Nothing Says Christmas Like Bees

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To make a bee beard, one starts with tying the queen to the neck.

For the longest time, I’ve been working on a “prequel” to my painting of a bee beard.  I got serious as my 49th birthday approached.  I found that I was industrious about the task — not getting stuck in old ways of over-thinking the concept, or of perfectionism about the line or form, or becoming bored by the tasks I had laid out for myself day by day.  I just got to work and when I was tired, I laid down the brush.  I was…well, like a bee. The result is here.

When I did let myself ruminate on bees and bee beards, I couldn’t remember why I wanted to paint them at all. I’m sure it originally related to the concept of apples and honey that I had painted as I worked through the Eve and the Garden series so long ago.  Just wanting to keep that alive.  The bee beard painted itself almost,  and remained an oddity — a question mark.  It needed a prequel. Here’s the painting of the bee beard:

bee beard

I looked up the meaning of the symbol of bees in the illustrated encyclopedia of traditional symbols and began to get a murky sign from the universe about why I had chosen the subject, and to my sensibilities they seem holiday oriented. The bee is a sign of immortality, rebirth, industry, order, purity and a soul.  In Christianity, the bee is a symbol Mary, mother of Jesus; in Hinduism, the bee on a lotus is the symbol of Vishnu.

The symbol of the ancient Greek goddess Demeter is the bee.  She is sometimes called the “pure Mother Bee,” and the Greeks worshipped her as the bringer of the harvest.  In ancient times to whisper something to a bee would bring the message to the spirit world.

The way these paintings came to me felt as though they were a whisper to me from a place of collective and universal consciousness.  I found joy in the process of painting them and then in thinking about what I had painted, rather than what I would paint.

Bees, I’m sure, don’t think about the honey either.  Hope I can carry this into the new year.

And now, a beautiful poem about bee beards given to me after she saw the strange bee beard painting by my dear friend and amazing poet and artist Marie Pavlicek-Werhli:

The Girl with Bees in Her Hair

BY ELEANOR WILNER

came in an envelope with no return address;
she was small, wore wrinkled dress of figured
cotton, full from neck to ankles, with a button
of bone at the throat, a collar of torn lace.
She was standing before a monumental house—
on the scale you see in certain English films:
urns, curved drives, stone lions, and an entrance far
too vast for any home. She was not of that place,
for she had a foreign look, and tangled black hair,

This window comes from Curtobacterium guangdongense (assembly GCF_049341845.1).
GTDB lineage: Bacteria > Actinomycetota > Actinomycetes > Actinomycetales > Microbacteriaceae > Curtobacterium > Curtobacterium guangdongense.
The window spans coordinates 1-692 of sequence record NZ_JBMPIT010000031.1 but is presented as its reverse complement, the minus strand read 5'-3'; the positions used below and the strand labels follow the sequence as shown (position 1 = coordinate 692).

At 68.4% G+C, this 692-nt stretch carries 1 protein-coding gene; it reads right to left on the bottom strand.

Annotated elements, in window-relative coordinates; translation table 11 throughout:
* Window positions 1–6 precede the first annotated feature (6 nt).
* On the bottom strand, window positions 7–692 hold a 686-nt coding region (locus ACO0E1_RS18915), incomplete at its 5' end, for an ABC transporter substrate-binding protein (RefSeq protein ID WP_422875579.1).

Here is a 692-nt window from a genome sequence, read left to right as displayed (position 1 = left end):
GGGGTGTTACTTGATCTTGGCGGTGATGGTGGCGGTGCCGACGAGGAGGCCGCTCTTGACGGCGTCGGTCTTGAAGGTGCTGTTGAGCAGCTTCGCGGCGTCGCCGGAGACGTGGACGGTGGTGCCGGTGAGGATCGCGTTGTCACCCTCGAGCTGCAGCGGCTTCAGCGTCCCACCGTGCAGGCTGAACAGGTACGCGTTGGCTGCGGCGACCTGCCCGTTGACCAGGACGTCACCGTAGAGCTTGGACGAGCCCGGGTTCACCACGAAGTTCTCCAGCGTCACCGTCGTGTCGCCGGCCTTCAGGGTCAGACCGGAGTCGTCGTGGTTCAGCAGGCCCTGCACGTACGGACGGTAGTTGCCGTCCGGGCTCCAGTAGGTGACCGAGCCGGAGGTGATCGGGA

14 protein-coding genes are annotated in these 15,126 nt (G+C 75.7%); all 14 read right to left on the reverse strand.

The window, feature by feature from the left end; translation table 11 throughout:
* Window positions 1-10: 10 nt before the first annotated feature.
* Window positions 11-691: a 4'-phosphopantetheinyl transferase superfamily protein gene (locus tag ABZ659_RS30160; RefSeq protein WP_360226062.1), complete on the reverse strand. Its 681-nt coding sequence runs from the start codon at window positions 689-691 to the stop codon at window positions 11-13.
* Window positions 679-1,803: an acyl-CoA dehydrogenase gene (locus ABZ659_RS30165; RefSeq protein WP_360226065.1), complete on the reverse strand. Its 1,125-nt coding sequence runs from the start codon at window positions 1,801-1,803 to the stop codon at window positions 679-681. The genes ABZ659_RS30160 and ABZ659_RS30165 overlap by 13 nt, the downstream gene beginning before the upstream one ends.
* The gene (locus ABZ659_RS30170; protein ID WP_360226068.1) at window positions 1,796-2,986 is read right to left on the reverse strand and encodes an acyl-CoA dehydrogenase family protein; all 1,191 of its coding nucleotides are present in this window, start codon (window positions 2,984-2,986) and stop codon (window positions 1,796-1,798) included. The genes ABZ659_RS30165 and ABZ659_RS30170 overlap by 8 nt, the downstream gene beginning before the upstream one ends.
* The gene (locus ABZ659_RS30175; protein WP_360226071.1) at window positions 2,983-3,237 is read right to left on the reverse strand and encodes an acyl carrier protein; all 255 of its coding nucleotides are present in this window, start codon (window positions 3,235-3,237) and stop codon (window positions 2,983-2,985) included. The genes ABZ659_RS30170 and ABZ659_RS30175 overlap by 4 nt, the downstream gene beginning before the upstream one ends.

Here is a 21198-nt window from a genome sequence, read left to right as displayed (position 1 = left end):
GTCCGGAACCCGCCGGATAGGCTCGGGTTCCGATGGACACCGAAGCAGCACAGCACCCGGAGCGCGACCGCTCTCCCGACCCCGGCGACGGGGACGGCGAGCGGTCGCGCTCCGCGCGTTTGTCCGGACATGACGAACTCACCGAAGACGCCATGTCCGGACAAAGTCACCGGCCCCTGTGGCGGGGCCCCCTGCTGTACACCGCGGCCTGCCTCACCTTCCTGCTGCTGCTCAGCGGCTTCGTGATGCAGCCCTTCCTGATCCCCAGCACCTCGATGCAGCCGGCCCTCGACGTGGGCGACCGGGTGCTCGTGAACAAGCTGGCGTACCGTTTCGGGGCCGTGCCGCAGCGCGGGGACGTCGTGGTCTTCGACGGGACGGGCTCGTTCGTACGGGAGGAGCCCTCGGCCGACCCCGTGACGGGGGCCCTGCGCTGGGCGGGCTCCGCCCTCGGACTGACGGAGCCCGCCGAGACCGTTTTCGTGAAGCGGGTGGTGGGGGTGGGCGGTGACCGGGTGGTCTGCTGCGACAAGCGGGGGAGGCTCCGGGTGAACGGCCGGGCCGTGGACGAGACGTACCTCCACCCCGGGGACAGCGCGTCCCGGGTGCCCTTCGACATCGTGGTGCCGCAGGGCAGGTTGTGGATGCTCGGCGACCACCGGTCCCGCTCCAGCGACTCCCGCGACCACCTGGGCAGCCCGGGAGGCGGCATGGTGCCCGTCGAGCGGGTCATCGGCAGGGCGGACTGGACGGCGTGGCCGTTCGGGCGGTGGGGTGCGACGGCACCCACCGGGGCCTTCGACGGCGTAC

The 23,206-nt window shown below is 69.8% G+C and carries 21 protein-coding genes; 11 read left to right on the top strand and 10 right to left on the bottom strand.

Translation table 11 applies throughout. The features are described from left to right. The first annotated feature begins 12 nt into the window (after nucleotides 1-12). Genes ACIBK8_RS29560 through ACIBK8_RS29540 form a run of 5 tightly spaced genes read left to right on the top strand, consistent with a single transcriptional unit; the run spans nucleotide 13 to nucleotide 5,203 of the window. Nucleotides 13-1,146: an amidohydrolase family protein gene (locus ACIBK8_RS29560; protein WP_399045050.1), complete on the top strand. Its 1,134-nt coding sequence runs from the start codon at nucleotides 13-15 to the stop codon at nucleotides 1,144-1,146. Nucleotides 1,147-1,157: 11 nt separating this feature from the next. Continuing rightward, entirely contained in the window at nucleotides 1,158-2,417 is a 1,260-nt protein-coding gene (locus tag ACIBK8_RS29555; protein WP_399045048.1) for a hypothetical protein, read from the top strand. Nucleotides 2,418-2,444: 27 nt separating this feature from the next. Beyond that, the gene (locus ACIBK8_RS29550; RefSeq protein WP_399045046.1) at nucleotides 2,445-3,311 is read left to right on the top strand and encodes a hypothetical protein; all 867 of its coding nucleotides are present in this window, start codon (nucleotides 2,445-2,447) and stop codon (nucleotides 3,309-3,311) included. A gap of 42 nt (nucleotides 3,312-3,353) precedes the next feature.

and an ikon, heavy and strange, dangling from
an oversize chain around her neck, that looked
as if some tall adult had taken it from his,
and hung it there as a charm to keep her safe
from a world of infinite harm that soon
would take him far from her, and leave her
standing, as she stood now—barefoot, gazing
without expression into distance, away
from the grandeur of that house, its gravel
walks and sculpted gardens. She carried a basket
full of flames, but whether fire or flowers
with crimson petals shading toward a central gold,
was hard to say—though certainly, it burned,
and the light within it had nowhere else
to go, and so fed on itself, intensified its red
and burning glow, the only color in the scene.
The rest was done in grays, light and shadow
as they played along her dress, across her face,
and through her midnight hair, lively with bees.
At first they seemed just errant bits of shade,
until the humming grew too loud to be denied
as the bees flew in and out, as if choreographed
in a country dance between the fields of sun
and the black tangle of her hair.
                                                   Without warning
a window on one of the upper floors flew open—
wind had caught the casement, a silken length
of curtain filled like a billowing sail—the bees
began to stream out from her hair, straight
to the single opening in the high facade. Inside,
a moment later—the sound of screams.
The girl—who had through all of this seemed
unconcerned and blank—all at once looked up.
She shook her head, her mane of hair freed
of its burden of bees, and walked away,
out of the picture frame, far beyond
the confines of the envelope that brought her
image here—here, where the days grow longer
now, the air begins to warm, dread grows to
fear among us, and the bees swarm.

Eleanor Rand Wilner, “The Girl with Bees in Her Hair” from The Girl with Bees in Her Hair. Copyright © 2004 by Eleanor Rand Wilner. Used by permission of Copper Canyon Press, www.coppercanyonpress.org.

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